Pussy Riot, the punk protest group, are particularly representative. They prioritise no single ideology, with members subscribing to a broad variety of leftish positions, from anarchism to Trotskyism to left liberalism. Preferring to attack specific targets (the crooked judiciary and so on) rather than the capitalist system as such, they've had great propaganda successes. Their limitation is one built into the form: that is, the a priori exclusion of anything resembling a popular platform. Although articulate on a range of subjects, this telling statement (from the trial of Maria Alyokhina,  Yekaterina Samutsevich and Nadezhda Tolokonnikova) states baldly their exasperation with Russian society on the specific grounds of its rigid, statist dismissal of the concerns of the individual as citizen in civil society:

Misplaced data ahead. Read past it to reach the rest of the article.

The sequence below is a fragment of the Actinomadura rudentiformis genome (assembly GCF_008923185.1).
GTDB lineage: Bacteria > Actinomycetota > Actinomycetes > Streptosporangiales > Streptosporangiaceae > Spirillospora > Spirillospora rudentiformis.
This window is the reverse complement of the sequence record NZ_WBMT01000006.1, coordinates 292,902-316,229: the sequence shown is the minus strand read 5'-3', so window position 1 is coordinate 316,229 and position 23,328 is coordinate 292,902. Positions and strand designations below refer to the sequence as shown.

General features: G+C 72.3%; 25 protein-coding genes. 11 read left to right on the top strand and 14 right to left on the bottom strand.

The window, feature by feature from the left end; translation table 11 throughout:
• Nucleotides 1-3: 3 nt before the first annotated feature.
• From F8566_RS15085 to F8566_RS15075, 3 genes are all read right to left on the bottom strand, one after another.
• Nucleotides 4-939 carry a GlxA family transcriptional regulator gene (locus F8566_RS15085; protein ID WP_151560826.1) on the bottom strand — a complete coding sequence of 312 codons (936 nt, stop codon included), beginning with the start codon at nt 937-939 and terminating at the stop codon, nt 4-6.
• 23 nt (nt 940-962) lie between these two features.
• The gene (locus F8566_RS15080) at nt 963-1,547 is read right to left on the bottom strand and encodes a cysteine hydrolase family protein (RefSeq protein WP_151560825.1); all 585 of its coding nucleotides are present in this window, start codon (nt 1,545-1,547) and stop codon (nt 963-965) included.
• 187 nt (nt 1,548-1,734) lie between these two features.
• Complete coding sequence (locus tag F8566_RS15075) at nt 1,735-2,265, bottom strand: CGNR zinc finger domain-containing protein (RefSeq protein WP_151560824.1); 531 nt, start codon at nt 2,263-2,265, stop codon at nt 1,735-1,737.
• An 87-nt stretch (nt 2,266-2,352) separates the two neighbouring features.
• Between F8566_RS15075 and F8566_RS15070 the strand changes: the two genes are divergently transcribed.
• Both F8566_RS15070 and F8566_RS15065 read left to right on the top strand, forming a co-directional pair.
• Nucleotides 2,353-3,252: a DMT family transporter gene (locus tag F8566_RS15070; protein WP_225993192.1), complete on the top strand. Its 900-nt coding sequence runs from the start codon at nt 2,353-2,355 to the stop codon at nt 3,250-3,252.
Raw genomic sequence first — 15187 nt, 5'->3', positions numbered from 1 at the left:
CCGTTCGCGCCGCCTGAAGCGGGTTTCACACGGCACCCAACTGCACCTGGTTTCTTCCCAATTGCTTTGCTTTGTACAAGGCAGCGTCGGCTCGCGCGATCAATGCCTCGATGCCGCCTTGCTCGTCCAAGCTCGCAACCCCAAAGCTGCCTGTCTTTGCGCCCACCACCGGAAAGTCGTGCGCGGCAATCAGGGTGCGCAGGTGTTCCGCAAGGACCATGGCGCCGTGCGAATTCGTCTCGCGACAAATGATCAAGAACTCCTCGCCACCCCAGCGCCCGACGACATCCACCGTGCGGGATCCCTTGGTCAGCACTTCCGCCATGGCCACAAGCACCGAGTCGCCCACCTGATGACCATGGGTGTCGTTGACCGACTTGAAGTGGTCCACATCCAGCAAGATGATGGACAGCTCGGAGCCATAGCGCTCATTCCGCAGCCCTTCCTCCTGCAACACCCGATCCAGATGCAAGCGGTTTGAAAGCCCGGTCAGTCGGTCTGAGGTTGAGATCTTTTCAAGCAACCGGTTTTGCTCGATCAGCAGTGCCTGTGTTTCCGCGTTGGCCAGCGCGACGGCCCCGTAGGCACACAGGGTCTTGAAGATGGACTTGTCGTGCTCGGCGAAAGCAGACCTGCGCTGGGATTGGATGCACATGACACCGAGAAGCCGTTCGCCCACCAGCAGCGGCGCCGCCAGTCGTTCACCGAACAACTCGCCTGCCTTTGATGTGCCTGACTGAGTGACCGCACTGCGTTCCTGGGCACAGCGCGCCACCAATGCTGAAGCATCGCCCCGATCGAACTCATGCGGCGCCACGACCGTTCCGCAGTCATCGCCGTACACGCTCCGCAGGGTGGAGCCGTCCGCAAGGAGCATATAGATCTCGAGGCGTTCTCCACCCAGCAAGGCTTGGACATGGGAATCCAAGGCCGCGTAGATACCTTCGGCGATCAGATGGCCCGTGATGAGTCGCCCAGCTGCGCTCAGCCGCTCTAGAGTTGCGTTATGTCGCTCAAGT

Our schooling, which is where the personality begins to form in a social context, effectively ignores any particularities of the individual. There is no “individual approach,” no study of culture, of philosophy, of basic knowledge about civic society. Officially, these subjects do exist, but they are still taught according to the Soviet model. And as a result, we see the marginalization of contemporary art in the public consciousness, a lack of motivation for philosophical thought, and gender stereotyping. The concept of the human being as a citizen gets swept away into a distant corner. 

Today’s educational institutions teach people, from childhood, to live as automatons. Not to pose the crucial questions consistent with their age. They inculcate cruelty and intolerance of nonconformity. Beginning in childhood, we forget our freedom. (Taken from the closing statements of the Pussy Riot trial, full text available here)